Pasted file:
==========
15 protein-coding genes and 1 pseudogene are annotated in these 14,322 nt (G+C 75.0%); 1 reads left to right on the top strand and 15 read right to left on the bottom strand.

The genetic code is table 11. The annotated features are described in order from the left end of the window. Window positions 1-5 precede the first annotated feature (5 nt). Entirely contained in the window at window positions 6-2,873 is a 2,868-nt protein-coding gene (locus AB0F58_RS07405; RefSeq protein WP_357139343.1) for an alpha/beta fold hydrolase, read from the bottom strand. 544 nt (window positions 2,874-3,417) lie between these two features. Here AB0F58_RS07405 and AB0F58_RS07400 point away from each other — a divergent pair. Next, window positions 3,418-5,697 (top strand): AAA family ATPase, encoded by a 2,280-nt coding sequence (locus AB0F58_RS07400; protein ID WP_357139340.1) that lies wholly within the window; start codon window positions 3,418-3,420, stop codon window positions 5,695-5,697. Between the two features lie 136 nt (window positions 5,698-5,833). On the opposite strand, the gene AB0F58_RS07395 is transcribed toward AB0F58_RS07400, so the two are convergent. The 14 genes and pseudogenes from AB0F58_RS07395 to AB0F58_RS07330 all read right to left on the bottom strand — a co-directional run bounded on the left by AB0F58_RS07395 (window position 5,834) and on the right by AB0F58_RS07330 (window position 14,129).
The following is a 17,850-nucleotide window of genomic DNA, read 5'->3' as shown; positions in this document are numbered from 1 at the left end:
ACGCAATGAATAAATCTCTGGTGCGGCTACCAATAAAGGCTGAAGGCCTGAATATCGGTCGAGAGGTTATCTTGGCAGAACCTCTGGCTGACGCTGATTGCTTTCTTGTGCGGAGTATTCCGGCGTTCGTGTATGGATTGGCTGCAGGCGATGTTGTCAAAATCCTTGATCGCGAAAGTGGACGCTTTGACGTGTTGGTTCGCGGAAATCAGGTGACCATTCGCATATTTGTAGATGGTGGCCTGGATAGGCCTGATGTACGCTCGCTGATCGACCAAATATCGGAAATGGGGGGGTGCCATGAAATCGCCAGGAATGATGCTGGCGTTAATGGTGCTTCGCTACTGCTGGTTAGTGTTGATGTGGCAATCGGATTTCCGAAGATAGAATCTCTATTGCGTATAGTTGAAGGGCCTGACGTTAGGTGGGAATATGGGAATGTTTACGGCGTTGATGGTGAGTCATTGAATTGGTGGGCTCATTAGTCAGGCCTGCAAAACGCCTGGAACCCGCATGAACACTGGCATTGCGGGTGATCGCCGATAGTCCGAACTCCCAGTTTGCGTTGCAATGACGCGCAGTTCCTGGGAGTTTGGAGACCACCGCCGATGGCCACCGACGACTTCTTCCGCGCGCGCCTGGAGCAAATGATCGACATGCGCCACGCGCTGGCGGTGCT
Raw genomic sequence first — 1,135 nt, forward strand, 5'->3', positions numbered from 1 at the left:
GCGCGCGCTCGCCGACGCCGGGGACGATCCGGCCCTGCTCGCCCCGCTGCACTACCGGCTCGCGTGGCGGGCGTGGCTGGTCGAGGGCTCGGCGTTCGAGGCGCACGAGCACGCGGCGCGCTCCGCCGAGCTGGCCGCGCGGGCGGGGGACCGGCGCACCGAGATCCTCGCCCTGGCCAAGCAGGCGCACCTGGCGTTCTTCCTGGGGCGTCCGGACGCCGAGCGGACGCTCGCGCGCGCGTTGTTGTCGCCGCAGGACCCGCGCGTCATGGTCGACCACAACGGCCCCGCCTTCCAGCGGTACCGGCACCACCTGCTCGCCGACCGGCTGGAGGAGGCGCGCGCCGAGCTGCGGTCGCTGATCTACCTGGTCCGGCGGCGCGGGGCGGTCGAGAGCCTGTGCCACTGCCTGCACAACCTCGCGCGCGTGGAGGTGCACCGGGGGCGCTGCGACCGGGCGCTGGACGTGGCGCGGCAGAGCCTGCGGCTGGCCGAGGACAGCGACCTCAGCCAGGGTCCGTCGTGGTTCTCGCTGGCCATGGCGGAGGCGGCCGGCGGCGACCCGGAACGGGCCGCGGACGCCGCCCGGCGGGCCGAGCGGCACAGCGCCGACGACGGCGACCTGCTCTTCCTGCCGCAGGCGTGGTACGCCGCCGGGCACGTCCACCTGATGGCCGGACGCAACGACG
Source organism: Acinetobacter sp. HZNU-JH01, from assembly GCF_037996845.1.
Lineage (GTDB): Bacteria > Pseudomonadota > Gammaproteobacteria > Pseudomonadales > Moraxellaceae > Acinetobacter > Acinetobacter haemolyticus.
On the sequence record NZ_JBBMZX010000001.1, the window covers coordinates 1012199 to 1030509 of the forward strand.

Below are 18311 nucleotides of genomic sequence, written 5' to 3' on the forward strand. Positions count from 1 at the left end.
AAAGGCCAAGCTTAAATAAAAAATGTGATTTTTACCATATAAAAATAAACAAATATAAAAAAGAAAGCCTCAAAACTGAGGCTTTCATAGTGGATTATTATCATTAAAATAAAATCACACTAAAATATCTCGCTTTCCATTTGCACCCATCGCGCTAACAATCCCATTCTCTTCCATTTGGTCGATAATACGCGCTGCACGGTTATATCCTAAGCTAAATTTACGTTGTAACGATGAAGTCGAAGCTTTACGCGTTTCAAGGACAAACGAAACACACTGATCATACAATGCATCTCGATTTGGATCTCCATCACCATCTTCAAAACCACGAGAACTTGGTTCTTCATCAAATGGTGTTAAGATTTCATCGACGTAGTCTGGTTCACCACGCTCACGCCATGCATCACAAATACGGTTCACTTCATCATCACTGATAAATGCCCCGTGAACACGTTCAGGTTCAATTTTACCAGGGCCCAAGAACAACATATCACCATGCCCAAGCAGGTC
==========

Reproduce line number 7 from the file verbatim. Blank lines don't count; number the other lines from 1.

Source organism: Acinetobacter sp. HZNU-JH01, from assembly GCF_037996845.1.